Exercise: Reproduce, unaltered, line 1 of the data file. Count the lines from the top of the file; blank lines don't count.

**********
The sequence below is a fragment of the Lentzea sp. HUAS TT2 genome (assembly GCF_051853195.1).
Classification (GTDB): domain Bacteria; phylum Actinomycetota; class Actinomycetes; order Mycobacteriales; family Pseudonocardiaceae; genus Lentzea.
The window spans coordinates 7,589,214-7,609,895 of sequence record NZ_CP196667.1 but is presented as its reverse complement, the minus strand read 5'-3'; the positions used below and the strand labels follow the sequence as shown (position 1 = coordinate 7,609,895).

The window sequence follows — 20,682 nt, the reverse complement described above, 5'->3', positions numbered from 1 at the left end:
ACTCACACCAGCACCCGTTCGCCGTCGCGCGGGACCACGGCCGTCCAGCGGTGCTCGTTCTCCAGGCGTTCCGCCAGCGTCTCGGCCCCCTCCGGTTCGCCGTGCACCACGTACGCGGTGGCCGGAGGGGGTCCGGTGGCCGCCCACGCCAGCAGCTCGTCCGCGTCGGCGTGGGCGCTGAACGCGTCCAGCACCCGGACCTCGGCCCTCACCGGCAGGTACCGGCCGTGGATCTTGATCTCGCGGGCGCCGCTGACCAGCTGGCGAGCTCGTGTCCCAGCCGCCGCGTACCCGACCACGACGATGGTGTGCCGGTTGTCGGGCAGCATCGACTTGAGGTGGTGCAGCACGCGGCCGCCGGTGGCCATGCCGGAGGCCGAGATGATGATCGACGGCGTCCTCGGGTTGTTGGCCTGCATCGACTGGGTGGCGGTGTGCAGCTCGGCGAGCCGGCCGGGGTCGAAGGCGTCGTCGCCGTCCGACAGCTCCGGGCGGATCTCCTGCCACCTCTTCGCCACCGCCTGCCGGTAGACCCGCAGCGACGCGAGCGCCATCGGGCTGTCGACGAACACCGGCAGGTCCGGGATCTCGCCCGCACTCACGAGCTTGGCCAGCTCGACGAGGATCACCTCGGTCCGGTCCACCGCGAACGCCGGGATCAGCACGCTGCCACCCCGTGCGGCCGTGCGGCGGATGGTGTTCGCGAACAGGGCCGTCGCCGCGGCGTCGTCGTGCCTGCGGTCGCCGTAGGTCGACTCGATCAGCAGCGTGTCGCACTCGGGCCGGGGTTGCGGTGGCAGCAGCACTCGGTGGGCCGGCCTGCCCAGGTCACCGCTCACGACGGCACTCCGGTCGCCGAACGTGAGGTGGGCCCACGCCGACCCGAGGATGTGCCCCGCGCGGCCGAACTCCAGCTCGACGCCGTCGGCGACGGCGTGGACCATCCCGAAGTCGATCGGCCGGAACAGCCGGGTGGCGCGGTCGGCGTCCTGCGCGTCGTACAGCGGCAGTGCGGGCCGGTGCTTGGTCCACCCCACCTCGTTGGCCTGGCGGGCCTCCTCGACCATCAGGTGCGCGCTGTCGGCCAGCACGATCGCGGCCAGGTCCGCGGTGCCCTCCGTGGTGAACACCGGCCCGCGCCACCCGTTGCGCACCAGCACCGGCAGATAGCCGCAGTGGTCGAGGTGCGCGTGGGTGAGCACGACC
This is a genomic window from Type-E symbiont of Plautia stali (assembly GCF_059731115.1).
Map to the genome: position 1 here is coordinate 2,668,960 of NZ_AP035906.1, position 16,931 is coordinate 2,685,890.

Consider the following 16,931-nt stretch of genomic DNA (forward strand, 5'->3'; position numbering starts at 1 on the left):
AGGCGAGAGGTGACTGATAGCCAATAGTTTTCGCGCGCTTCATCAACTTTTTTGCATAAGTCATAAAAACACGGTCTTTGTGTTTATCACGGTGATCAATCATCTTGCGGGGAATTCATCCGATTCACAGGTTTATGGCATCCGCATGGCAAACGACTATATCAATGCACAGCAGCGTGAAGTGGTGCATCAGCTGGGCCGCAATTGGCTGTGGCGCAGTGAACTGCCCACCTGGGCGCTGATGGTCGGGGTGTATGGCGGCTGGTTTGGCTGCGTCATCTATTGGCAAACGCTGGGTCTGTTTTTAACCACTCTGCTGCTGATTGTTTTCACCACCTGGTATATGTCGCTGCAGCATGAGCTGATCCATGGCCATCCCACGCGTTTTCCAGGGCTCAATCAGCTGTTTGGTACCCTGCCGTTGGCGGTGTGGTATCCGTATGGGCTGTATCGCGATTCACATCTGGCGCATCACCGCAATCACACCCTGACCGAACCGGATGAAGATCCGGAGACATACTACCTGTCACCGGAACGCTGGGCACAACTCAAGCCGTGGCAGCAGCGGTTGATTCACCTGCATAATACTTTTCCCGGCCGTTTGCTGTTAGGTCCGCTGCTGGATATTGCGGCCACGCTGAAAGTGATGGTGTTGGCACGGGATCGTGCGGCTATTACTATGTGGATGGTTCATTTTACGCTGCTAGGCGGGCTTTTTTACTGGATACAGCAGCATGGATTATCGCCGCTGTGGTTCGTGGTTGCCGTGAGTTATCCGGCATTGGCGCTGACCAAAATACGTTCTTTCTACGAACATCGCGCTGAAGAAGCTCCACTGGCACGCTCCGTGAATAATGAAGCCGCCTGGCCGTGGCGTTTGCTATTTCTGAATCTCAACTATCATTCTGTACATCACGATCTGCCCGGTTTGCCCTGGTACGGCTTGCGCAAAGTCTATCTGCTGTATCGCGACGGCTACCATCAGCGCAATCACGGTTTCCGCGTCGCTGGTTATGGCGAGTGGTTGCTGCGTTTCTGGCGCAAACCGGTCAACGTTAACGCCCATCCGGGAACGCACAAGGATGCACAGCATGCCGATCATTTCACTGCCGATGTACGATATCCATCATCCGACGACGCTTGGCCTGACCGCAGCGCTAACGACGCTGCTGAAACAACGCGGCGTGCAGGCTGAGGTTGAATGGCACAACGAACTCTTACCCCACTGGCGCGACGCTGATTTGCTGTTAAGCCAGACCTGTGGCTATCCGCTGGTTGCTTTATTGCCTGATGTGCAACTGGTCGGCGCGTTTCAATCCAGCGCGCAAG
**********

The sequence below is a fragment of the Lentzea sp. HUAS TT2 genome (assembly GCF_051853195.1).